Thursday, April 13, 2017

Hangin' On There

Winter’s over, the days are getting longer, buds are beginning to burst and the birds that come north in the spring are arriving. Here in the eastern deciduous forest the leaves on the hardwoods lost their chlorophyll last fall and began to fall to the ground. For months the hardwood trees have spread bare branches to the winter sky –

But not all deciduous trees have been without leaves throughout the winter. Some species have a tendency to retain some or most of their leaves. Those leaves are dry and brown, but they’re still on the branches. Younger trees exhibit this tendency more than their older brethren.

Last fall as the days shortened a corky layer developed where the leaves' petioles (stems) joined the twigs. This is called the abscission layer and cuts off the water supply to the leaf, resulting in the death of the green chlorophyll in the leaf. Thus all the leaves died and turned color brightening the forest with their shades of red, yellow and orange. The abscission layer weakens the bond between the leaves and the twigs and the leaves fall to the ground.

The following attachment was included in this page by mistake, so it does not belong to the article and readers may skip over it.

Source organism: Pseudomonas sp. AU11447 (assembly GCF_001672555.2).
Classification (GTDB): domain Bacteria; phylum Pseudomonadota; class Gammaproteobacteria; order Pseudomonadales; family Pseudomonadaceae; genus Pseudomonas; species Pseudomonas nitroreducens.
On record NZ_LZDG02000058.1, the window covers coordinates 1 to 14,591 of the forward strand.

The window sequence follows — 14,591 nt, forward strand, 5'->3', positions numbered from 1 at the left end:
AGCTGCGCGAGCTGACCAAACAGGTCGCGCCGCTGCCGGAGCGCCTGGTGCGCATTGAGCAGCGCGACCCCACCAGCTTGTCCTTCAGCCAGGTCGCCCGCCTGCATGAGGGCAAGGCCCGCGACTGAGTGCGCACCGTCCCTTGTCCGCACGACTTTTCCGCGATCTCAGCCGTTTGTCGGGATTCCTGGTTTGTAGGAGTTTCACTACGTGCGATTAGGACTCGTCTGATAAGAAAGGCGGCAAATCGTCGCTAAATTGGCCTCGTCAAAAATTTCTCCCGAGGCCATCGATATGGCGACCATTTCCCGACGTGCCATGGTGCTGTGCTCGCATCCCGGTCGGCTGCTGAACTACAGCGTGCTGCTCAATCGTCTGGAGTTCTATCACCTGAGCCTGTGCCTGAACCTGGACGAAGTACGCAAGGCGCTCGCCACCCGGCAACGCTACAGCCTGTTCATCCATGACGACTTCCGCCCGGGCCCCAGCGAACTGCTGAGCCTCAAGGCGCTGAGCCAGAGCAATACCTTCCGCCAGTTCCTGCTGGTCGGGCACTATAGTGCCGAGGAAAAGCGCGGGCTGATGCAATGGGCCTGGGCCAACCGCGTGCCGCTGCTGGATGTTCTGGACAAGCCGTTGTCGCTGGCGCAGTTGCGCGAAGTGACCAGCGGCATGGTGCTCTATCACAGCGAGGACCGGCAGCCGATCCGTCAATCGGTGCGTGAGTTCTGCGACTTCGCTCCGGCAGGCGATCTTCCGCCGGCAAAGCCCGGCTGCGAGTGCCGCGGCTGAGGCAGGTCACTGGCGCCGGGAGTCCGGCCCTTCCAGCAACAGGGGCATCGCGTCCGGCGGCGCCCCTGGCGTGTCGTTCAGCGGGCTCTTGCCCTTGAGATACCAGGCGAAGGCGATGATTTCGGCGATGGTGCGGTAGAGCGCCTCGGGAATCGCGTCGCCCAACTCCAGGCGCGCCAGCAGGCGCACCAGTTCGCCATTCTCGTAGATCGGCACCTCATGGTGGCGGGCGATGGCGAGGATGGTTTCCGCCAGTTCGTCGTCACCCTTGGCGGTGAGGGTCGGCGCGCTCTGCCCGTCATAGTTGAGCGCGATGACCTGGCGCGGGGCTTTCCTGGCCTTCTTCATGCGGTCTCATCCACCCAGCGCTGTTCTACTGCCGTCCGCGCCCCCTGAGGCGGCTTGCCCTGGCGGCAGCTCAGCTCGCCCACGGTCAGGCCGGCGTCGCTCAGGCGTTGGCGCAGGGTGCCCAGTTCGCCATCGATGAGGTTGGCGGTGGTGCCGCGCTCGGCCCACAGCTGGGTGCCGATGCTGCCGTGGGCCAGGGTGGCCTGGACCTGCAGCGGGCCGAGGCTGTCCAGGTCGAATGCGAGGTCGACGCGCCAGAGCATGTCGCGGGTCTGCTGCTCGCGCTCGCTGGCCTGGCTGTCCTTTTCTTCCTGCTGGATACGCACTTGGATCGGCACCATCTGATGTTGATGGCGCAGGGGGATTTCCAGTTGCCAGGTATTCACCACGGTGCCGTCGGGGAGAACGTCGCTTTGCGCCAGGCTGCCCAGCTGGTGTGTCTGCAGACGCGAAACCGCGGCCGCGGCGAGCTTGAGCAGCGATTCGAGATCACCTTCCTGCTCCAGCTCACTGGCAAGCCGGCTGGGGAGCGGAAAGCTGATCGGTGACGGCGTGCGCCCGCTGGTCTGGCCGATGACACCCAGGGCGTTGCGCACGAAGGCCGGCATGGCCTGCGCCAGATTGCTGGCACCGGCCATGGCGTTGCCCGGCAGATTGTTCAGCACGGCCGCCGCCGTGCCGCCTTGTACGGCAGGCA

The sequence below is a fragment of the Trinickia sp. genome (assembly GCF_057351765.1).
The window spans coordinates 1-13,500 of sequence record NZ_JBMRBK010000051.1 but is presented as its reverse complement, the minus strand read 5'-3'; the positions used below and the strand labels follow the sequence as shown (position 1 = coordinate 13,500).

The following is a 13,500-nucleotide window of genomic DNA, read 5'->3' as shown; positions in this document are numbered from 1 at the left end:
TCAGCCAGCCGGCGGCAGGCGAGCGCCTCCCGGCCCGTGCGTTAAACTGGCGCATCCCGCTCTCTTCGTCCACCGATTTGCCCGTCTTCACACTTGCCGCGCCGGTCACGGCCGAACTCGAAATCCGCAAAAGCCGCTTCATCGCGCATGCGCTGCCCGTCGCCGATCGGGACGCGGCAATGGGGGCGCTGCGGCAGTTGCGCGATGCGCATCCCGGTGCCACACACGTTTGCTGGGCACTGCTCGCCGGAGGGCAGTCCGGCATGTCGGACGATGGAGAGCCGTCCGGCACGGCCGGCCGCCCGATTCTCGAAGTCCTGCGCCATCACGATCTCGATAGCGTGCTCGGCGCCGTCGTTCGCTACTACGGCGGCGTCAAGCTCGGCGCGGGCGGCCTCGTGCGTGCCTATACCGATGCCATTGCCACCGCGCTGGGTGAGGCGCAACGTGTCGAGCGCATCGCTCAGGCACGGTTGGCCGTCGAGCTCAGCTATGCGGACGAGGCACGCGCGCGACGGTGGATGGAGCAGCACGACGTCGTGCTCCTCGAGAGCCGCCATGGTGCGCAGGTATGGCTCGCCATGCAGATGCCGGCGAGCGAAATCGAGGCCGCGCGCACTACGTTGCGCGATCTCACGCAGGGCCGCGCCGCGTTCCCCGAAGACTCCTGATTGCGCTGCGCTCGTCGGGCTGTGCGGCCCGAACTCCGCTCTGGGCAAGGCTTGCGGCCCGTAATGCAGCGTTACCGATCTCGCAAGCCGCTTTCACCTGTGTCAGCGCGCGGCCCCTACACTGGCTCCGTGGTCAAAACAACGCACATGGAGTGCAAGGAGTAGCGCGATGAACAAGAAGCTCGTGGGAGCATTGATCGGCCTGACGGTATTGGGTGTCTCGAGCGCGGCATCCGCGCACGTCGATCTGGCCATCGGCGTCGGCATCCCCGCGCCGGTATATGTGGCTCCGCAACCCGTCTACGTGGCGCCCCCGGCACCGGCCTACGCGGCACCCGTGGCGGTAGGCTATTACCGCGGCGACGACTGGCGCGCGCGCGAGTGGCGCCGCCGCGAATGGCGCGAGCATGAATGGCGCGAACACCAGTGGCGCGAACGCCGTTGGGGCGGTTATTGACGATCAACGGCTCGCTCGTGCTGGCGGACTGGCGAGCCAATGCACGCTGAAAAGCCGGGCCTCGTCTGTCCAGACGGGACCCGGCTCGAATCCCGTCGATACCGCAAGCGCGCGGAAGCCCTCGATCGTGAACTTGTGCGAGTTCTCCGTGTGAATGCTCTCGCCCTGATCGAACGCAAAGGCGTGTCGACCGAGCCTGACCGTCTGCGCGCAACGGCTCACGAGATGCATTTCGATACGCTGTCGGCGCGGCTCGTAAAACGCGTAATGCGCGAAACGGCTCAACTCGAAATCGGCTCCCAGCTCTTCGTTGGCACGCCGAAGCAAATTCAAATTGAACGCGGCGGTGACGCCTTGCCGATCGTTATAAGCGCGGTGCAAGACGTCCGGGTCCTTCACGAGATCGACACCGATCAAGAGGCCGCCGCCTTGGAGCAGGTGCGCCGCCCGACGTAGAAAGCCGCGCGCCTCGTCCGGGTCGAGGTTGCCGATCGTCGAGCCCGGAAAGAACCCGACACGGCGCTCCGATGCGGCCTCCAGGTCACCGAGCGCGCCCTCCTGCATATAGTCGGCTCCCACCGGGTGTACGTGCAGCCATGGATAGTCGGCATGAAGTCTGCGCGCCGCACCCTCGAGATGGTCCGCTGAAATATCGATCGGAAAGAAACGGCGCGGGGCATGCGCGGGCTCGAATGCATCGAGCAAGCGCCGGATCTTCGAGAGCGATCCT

Except not all the leaves fell, some hung on through the rain and snow and wind – and still hang on.

Eastern Hophornbeam
White Oak
Scarlet Oak
American Hornbeam
Sugar Maple

By mid-May the buds on most of our trees will be open, and the new leaves will be expanding  pushing the few remaining old leaves from the twigs.

1 comment:

Out To Pasture said...

Interesting. I also have been noticing that the beech and white oak leaves cling on during winter in our bush lot.